Field Guide/Mammals/Virginia Opossum

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Didelphis virginiana (Virginia Opossum)
Family: Opossum (Didelphidae)
Size: Total Length: 2.5 feet (76 centimeters)

Tail Length: 1 foot (30.48 centimeters)

Weight: 8-13.2 pounds (4-6 kilograms)
Description: Greyish-white fur that is long and dense. Has a long, pointed face with whiskers. Tail is long and has very little fur.[1]
Similar Species: Opossums are characterized by their long tail, which can act like a third appendage when hanging from a tree.

Range: The opossum can be found as far north as the Canadian border, and as far south as Costa Rica. It can be found throughout the United States.
Habitat: Opossum do not have a specific habitat. They can be found in cities and rural areas. They populate wooded areas along creeks and lakes.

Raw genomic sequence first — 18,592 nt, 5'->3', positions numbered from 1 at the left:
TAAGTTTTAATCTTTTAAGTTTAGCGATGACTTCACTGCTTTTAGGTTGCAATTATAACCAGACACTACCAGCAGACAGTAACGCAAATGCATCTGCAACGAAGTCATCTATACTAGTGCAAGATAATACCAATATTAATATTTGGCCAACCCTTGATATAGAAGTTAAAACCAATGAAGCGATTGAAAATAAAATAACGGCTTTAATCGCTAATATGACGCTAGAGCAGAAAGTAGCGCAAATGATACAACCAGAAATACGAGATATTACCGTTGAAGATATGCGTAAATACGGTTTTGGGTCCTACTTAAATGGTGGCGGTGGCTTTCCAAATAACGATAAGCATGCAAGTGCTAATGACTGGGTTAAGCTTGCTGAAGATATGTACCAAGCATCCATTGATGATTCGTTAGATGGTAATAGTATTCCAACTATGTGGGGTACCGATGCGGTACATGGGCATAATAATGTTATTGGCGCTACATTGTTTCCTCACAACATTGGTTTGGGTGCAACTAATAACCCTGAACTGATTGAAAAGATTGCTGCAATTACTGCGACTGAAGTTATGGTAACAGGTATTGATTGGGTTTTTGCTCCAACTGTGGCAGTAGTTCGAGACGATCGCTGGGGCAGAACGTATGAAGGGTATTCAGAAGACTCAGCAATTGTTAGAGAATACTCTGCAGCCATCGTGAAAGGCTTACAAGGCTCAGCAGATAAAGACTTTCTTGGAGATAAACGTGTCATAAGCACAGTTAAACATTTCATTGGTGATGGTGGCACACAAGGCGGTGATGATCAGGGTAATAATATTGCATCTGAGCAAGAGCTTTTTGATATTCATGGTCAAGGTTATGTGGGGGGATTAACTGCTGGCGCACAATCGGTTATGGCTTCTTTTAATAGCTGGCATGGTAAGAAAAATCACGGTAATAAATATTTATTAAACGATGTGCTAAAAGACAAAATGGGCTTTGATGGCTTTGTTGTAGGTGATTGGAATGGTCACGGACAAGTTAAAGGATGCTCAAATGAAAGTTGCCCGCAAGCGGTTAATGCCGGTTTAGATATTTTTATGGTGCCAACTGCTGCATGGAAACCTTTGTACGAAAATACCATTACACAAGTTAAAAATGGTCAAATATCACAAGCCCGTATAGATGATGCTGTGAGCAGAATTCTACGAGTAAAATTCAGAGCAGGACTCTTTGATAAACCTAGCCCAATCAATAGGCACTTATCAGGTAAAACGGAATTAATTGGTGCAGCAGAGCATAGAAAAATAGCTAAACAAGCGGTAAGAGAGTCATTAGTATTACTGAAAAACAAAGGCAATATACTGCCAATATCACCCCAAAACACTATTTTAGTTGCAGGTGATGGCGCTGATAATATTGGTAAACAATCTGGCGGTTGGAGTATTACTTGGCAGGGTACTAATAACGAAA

Diet: Opossum are omnivores. They eat grass and fruit as well as mice, worms, and chickens. They are scavengers and can often be found by road kill or garbage cans and dumpsters.[2]
Activity: Opossum do not migrate or have a specific territory. They are nocturnal.

Reproduction: Gestation period is 12-13 days from the months of February to July. The young are as small as honeybees when they are born. After birth they crawl into the females pouch, where they continue to develop and start to nurse. Litter sizes can be as large as 20, though half do not survive. They leave their mother 90-105 days after birth.[3]
Lifespan: 2-3 years
Baby Opossum

  1. Krause, W. J.; Krause, W. A. (2006), The Opossum: Its Amazing Story, University of Missouri, Columbia, Missouri: Department of Pathology and Anatomical Sciences, School of Medicine 
  2. National Geographic (2012), Opossum, http://animals.nationalgeographic.com/animals/mammals/opossum/, retrieved 9-23-12 
  3. National Geographic (2012), Opossum, http://animals.nationalgeographic.com/animals/mammals/opossum/, retrieved 9-23-12